Native American Indian Dog

Amy Tokic
by Amy Tokic

Edit: It has been brought to our attention that there is reason to doubt the origin and genetics of the breed known as Native American Indian Dog (NAID), so we did thorough research and updated the article which now reflects our latest findings about the real history behind this dog breed.

Note: The term "American Indian" is considered outdated by some, with many preferring "Native American" or "Indigenous Peoples." In this article, the term "American Indian" is used specifically to align with the breed's official name, which is recognized as a distinct breed worthy of documentation, despite the language considerations.

fast facts

About Native American Indian Dog

55-120 lb
Comparable Breeds
Alaskan Malamute, Siberian Husky
14-19 years
Not Applicable
Best Suited For
Experienced dog owners, houses with yards, farms/rural areas, families with older children
Intelligent, loyal, alert, patient
23-34 inches

Native American Indian Dog Basics

The Native American Indian Dog, also known as NAID, is a wolf-looking dog with a majestic physique. These dogs can grow to be fairly large, achieving a maximum weight upwards of 100 lbs., with a light but strong build. Their intelligence is obvious in their bright, almond-shaped eyes which range in color from brown to amber. Always on the alert, the American Indian Dog’s ears are large and firmly pricked, making sure that it catches every sound that comes its way. It is a very unique and magnificent breed of dog. 

Though the striking appearance of the Native American Indian Dog is what draws most people in, it doesn’t take long to realize that these dogs are also highly intelligent and have strong personalities. For experienced dog owners, this is a combination that's ideal – both stunning looks and a dog that will appreciate proper guidance.

The Native American Indian Dog is an attractive breed with a wild appearance very similar to wolves.


While some claim that the Native American Indian Dog traces their roots to a long-forgotten breed of indigenous people of North America or that they are a recreation of that elusive breed, the truth is that such claims can’t be proven.

What we know as the Native American Indian Dog breed was founded and trademarked by Mrs. Karen Markel during the mid-1990s. Even though she constructed the tale behind the NAID’s indigenous history, the story has since been disputed by tribal dog historians, tribal entities, and native people, some of which have sued Markel for her use of the terms “Native American Indian” to describe the breed she has created.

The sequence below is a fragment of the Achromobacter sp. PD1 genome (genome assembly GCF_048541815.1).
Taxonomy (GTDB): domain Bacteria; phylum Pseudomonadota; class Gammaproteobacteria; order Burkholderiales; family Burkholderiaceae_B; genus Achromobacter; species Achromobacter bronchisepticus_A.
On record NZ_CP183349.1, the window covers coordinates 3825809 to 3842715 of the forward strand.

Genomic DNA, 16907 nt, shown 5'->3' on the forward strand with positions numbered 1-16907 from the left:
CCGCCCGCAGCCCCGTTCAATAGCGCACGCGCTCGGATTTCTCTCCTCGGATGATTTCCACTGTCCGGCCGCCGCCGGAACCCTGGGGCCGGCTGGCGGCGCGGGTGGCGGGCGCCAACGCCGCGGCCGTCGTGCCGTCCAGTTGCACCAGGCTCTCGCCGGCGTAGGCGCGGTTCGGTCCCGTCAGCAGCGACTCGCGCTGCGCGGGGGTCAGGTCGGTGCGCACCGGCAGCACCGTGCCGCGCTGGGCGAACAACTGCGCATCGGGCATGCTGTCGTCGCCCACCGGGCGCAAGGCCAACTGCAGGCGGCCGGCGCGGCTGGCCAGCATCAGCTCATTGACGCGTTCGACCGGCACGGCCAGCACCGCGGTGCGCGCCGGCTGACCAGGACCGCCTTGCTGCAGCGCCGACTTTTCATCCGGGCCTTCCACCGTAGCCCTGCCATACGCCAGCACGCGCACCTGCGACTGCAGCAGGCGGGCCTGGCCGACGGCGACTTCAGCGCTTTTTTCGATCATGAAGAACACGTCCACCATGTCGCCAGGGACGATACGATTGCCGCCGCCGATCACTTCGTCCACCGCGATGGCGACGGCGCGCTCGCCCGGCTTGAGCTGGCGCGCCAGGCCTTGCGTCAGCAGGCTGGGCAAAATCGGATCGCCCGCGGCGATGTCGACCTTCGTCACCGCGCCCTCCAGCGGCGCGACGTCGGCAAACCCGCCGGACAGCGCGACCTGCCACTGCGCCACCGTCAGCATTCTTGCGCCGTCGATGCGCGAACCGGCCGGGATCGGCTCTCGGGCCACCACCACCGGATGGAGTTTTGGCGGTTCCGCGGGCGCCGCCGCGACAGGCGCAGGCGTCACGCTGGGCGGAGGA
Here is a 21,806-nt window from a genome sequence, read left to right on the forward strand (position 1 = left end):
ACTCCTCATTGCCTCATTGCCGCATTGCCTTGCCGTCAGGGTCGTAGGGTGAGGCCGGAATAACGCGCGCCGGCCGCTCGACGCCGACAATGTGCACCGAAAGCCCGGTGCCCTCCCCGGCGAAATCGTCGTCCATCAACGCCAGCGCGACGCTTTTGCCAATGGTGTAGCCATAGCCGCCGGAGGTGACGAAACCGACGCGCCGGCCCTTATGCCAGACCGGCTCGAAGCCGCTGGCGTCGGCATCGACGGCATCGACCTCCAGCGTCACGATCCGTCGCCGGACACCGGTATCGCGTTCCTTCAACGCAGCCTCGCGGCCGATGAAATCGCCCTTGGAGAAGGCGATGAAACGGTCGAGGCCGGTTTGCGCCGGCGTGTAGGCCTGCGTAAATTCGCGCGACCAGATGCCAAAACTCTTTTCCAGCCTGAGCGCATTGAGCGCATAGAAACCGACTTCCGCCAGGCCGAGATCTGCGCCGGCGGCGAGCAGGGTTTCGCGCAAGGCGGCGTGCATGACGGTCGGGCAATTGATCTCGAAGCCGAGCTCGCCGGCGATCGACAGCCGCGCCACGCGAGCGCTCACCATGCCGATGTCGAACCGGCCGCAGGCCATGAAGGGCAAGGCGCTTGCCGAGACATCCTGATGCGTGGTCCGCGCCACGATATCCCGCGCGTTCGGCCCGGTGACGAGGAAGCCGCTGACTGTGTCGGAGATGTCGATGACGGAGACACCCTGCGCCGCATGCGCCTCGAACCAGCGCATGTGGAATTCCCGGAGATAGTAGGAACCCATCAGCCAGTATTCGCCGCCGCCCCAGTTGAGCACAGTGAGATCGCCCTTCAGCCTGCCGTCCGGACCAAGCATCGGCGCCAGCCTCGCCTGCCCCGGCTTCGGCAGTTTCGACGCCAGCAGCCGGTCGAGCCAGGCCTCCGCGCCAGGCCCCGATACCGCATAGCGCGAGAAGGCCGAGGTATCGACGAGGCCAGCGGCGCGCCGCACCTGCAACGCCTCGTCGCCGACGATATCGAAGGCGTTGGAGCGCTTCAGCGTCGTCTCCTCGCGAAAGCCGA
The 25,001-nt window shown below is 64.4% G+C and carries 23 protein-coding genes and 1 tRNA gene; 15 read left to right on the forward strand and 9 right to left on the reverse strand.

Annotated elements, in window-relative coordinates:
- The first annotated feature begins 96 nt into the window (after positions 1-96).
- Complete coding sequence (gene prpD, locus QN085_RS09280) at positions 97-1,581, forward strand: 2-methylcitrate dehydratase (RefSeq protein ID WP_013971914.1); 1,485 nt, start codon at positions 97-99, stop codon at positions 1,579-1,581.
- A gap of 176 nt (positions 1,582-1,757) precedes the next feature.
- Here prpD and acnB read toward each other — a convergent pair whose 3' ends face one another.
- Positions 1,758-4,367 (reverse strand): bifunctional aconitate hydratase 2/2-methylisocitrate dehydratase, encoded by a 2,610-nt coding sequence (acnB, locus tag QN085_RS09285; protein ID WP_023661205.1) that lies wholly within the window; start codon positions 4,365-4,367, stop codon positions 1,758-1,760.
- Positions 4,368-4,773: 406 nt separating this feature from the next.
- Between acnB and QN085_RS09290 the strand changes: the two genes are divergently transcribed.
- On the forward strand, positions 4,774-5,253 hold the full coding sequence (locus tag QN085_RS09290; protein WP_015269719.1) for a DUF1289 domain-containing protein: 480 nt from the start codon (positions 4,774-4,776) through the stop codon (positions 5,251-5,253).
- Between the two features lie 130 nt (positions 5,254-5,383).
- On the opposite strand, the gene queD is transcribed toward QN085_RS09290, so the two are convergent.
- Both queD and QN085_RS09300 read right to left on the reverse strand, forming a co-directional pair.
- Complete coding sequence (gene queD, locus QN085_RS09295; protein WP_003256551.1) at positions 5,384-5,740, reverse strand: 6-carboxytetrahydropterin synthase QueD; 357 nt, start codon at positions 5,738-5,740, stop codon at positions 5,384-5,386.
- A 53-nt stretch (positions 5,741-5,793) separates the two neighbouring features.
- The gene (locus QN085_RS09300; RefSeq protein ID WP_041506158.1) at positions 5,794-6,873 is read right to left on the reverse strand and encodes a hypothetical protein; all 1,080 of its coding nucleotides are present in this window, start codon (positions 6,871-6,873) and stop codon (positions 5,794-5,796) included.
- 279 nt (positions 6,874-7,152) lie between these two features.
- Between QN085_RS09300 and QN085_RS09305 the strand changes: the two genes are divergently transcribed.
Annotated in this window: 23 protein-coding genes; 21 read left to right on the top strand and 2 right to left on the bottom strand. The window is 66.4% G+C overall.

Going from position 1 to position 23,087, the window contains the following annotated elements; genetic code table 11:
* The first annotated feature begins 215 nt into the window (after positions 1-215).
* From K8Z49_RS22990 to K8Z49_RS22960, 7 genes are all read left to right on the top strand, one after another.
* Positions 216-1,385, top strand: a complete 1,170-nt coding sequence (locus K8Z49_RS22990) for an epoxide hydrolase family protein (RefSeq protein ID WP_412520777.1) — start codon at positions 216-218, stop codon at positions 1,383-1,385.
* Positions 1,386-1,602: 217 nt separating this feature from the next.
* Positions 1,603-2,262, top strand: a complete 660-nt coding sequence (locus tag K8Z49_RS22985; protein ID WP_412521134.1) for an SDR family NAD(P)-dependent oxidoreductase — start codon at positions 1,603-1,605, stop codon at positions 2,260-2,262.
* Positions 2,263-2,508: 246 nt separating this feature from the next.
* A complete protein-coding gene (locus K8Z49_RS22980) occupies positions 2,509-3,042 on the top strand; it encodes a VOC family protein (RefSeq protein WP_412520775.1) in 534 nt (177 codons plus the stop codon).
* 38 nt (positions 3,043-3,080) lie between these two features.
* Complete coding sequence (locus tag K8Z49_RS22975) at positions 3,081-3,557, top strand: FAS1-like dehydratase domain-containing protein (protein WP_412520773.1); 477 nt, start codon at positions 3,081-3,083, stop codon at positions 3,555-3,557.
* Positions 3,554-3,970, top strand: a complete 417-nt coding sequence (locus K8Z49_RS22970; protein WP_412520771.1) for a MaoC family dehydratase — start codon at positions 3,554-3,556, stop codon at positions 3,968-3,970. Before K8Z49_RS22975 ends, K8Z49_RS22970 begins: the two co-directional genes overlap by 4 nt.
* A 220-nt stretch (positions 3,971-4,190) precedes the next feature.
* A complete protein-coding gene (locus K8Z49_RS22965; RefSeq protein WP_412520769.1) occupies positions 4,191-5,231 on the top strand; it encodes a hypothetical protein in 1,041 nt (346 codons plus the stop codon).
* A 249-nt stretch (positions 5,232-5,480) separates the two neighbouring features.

Furthermore, there were claims of NAID breeders using wolfdogs to create the breed in the first place, accusations of dubious and unethical breeding practices, and a string of unfortunate events where these dogs were responsible for injuring children and other dogs, so it’s best to thoroughly research your dog’s background before getting them. If you really have your heart set on a dog of this breed, ask for DNA test that proves that there is no wolf in their lineage and be sure to personally visit the kennel, meet the parents of the puppy, and inquire about all the papers and proof that the dog you are getting is healthy, well-socialized and has good genetics. 


The origins of the Native American Indian Dog, and thus his pedigree, are widely debated. This is a relatively recent and a very rare breed, so there’s still not much we know about it. Considering the controversy surrounding the breed's origin and lineage, it's impossible to say with certainty which breeds – or animals – were actually used to originally create the breed.

Either way, as a hybrid breed, the Native American Indian Dog is not recognized by the American Kennel Club or its international counterparts. Owing to this, puppies won’t be eligible for official pedigree papers, but a responsible breeder should offer a certificate and/or health guarantee for their puppies.


What does one feed a dog that looks like a wolf? You might think that Native American Indian Dog would prefer hunting for his own meals based off of his looks, but the truth is that these pooches love kibble same as the next pet dog. With a good choice of high-quality dry food for dogs, your new pet will be set up to thrive. Of course, you should choose kibble that’s made from high-grade, natural ingredients with meat being the first item on the list. Avoid cheap brands full of fillers and artificial dyes and additives. As a rule of thumb, Native American Indian Dog does good on dry food adapted to his unique needs- formula for large, active dogs is usually a good fit. Also, make sure that the kibble is age-appropriate, as fast growing Native American Indian Dog puppies will have different needs than, say, an aging senior.